Tracking of cases on the college campus started Tuesday October 1, 1918, the day classes commenced. The “Report of the College Health Service” in the College Biennial Report of the Board of Regents, 1916-1918, gives an excellent narrative of how the epidemic was controlled on campus, especially among the SATC cadets. 1918 was the first year that treatment was split based on gender. Male students who fell ill were treated by a medical officer and dentist attached to the SATC, and 8 local physicians. With the campus Medical Adviser, Dr. Wendell J. Phillips, away on medical leave, female students on the other hand, were treated by the resident nurse, Amy Cyrus, who saw patients in her offices on the ground floor of the Home Economics building and at students’ residences. From October through December, she attended to 159 cases of “Spanish influenza” and there were no female deaths reported on campus. The “Report” attributed her success to her efforts to prevent the disease in the first place by teaching students to diagnose the symptoms of the flu, and to protect themselves from it. As a whole, OAC suffered a total of 785 cases, with only 4 deaths at the end of 1918.
The flu, naturally, impacted student life as well. Student activities were cancelled or suspended and interactions were limited. However, despite the restrictions, the football game on October 12, 1918 was allowed to proceed as scheduled. But others later in the season were played without an audience. And come spring, the impact of the flu on the basketball season was a major concern. In the 1920 Beaver yearbook, which covers the 1918-1919 academic year, the Vigilance Committee commended the Freshman class for having shown “a fine spirit of willingness and helpfulness toward the institution and its customs” despite having lost three months of college life due to the cancelation of activities in the Fall 1918 term.
On October 11, the Gazette-Times announced that there were no cases of influenza in Corvallis and OAC students were being given medical attention at the first signs of colds or grippe in order to monitor for development of influenza. However, the SATC reports paint a different story. During the second week of classes, the cases numbered close to 200 and an appeal was made for expert medical assistance.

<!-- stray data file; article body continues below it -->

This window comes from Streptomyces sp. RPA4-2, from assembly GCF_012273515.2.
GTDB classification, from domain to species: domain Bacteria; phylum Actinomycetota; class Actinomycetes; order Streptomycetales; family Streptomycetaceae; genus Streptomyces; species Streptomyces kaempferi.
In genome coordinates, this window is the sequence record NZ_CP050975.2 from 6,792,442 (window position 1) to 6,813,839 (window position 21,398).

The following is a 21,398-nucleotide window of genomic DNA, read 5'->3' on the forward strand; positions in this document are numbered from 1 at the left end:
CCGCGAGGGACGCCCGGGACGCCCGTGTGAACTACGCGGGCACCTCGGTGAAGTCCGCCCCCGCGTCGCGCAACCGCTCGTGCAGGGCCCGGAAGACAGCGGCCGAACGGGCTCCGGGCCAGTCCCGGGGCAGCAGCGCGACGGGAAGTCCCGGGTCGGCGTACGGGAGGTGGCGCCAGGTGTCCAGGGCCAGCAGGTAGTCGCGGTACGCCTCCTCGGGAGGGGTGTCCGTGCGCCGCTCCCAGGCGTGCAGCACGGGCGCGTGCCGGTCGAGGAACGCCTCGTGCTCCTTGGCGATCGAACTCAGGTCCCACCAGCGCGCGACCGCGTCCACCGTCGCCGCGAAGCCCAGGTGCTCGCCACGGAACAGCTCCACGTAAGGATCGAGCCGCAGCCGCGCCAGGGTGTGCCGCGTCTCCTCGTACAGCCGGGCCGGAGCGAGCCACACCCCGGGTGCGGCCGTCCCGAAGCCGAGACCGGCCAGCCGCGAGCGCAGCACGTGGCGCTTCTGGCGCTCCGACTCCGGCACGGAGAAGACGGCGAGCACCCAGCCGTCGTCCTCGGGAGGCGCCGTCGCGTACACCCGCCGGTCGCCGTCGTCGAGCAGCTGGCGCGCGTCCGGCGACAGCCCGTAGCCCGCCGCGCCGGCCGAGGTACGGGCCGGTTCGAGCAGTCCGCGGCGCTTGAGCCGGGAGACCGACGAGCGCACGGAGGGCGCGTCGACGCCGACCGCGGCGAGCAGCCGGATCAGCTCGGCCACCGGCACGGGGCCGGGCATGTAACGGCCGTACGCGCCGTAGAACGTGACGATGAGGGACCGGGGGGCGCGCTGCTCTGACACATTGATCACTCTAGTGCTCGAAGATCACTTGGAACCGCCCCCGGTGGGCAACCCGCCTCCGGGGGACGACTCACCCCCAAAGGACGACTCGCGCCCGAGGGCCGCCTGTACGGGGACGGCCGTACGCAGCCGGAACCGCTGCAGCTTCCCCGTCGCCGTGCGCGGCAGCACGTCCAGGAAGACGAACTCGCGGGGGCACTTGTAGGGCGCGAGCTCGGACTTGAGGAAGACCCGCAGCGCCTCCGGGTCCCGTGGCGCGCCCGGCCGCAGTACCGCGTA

The third floor of Waldo had been converted into a thirty bed infirmary for male students, similar measures had been taken to isolate sick female students as well. Courses in hygiene and pharmacy adapted and added lectures in the management of colds and grippe, and also the nature of the Spanish flu. Sororities and fraternities were closed to visitors, and house mothers received training and supplies to care for their female students. Any student with a cold was instructed to stay home and not attend any classes.
In early November, US Major Cross of the medical corps attributed the relative success of the Corvallis epidemic to “above average intelligence” and a successful newspaper education campaign. At that time, there were only 2 deaths out of 400 cases in Corvallis and 4 deaths out of 600 on campus. This success was emphasized by the satisfaction of a state official who visited campus after complaints that the school was still operating. However, when he inspected campus and looked at the statistics, he allowed the college to stay in operation. In his final report about his visit at OAC, Major Cross reported “that the epidemic had been more successfully controlled at the Oregon Agricultural College than at any center of military training in the country where an equal number of men were concerned.”
By early January 1919, Corvallis reported a decrease in the number of cases reported, despite rumors that there were new cases and the town would have to be quarantined. On January 9, it was reported that no deaths had occurred since December 26. But there seems to have been a spike in mid- to late-January 1919 that made it necessary to use Shepard Hall on OAC campus as a hospital, which opened on January 11, 1919. This was due to a shortage of nurses and the difficulty of isolating students in dorms and other living communities such as sororities or fraternities. Although beds were provided, students had to provide their own linens in the hospital. By the 13th, 19 more cases were reported, bringing the total to 51, but officials maintained that there was no need to worry about the increase.
February continued to see impacts to life on campus. Although the demobilization of troops was a bright spot, a second quarantine prevented a return to normal and an impact on the college basketball season. Later in the month, there was also no indoor memorial service for college librarian Ida Kidder, who passed on February 28, 1919, because of the influenza epidemic. Instead, a memorial service was held in the open space in front of the library and she laid in state in the main corridor of the library on March 2.
As the epidemic subsided, thoughts turned to the future. Due to the need for nurses demonstrated by the pandemic, OAC began offering home nursing classes spring term 1919.
This post was contributed by Anna Dvorak. Anna is a Processing Archivist and Historian of Science, and serves as SCARC’s social media coordinator.